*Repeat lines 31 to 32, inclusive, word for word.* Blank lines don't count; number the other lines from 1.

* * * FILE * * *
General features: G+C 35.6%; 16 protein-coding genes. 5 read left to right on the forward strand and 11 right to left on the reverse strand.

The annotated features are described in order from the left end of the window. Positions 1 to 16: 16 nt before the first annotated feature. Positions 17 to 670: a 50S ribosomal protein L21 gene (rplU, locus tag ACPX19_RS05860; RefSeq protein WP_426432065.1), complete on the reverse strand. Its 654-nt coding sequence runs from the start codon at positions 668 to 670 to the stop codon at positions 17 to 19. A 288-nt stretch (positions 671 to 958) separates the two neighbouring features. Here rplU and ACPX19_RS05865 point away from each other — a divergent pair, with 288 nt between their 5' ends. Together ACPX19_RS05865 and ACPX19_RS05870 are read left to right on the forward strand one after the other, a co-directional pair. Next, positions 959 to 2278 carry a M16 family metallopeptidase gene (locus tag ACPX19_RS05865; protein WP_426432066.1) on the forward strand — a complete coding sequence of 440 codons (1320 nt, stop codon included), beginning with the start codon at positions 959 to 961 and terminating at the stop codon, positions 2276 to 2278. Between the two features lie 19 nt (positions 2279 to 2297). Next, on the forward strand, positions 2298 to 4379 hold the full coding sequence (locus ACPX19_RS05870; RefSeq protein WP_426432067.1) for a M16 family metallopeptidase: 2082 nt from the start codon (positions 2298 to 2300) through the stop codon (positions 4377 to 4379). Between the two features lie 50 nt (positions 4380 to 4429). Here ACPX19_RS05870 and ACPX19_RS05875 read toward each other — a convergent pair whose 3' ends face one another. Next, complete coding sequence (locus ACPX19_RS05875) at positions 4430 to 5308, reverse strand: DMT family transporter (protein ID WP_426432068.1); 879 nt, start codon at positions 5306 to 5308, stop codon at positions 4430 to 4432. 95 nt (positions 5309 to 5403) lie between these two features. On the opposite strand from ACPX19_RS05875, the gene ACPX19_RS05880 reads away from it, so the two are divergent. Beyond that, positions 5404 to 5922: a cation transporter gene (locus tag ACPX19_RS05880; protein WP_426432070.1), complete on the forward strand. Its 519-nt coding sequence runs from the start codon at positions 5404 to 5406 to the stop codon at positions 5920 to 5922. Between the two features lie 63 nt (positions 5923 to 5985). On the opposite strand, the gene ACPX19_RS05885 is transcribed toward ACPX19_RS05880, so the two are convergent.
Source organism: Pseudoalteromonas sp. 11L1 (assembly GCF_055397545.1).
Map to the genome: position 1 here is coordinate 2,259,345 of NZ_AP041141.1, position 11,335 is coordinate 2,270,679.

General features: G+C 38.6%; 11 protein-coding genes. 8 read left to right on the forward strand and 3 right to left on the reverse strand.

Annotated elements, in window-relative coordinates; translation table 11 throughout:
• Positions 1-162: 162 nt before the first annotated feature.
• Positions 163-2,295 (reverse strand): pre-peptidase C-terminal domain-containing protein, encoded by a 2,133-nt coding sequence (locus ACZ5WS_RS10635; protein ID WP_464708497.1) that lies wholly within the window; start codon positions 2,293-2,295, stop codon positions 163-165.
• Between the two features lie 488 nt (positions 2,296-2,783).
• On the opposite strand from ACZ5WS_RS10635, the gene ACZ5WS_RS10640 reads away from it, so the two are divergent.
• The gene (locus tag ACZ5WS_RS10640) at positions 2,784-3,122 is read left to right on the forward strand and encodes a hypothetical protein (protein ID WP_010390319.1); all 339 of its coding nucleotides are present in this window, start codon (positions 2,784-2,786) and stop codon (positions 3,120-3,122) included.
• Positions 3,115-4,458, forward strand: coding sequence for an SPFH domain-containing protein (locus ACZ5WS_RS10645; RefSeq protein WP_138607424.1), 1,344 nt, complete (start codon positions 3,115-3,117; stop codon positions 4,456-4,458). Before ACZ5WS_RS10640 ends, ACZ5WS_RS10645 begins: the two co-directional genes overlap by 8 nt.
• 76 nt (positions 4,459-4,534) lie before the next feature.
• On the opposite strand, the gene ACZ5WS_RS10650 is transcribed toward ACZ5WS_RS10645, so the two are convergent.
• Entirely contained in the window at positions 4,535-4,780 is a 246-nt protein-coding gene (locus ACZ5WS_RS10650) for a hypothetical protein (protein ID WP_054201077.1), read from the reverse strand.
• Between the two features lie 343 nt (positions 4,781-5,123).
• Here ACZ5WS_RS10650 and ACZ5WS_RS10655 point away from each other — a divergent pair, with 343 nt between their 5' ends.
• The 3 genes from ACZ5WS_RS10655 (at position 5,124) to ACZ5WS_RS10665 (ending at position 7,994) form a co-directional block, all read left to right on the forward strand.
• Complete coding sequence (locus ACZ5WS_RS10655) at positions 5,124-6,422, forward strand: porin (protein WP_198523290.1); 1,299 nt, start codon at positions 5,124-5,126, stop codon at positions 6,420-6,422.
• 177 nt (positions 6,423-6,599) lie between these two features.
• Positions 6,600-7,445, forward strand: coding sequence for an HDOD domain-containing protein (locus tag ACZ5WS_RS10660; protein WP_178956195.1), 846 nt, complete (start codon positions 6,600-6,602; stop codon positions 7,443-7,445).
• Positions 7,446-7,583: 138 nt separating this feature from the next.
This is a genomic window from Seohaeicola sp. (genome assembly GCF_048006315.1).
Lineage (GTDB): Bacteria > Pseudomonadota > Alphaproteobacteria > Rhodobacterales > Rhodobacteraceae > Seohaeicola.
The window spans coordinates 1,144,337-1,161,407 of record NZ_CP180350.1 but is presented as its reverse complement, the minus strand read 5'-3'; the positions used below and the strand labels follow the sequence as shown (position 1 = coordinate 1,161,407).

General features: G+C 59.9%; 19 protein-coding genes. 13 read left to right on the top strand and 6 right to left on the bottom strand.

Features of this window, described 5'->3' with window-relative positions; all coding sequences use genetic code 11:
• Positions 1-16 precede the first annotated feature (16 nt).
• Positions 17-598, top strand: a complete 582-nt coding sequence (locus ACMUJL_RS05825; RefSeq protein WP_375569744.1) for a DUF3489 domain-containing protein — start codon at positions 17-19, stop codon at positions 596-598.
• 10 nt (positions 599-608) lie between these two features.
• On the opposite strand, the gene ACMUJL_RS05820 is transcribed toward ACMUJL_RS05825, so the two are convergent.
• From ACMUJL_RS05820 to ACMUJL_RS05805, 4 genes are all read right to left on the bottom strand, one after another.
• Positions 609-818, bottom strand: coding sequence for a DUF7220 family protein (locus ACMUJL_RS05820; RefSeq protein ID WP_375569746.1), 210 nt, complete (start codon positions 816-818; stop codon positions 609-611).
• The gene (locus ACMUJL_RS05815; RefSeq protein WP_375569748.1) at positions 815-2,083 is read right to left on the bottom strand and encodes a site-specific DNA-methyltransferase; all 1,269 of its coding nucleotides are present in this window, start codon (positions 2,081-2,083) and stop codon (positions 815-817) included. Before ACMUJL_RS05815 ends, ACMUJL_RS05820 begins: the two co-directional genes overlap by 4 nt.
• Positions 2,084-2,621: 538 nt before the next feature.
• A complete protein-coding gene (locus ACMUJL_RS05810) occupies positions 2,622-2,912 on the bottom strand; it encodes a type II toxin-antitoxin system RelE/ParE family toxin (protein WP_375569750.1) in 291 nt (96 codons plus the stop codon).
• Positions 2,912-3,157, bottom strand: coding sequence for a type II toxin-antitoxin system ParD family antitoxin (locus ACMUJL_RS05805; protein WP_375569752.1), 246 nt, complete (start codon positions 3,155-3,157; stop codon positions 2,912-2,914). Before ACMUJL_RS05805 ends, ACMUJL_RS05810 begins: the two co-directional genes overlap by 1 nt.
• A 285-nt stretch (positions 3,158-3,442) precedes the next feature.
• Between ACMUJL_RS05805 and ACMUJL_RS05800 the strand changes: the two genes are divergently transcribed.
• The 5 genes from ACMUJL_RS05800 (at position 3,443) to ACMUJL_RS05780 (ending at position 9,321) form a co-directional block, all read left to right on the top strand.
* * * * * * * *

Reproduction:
• On the opposite strand, the gene ACMUJL_RS05820 is transcribed toward ACMUJL_RS05825, so the two are convergent.
• From ACMUJL_RS05820 to ACMUJL_RS05805, 4 genes are all read right to left on the bottom strand, one after another.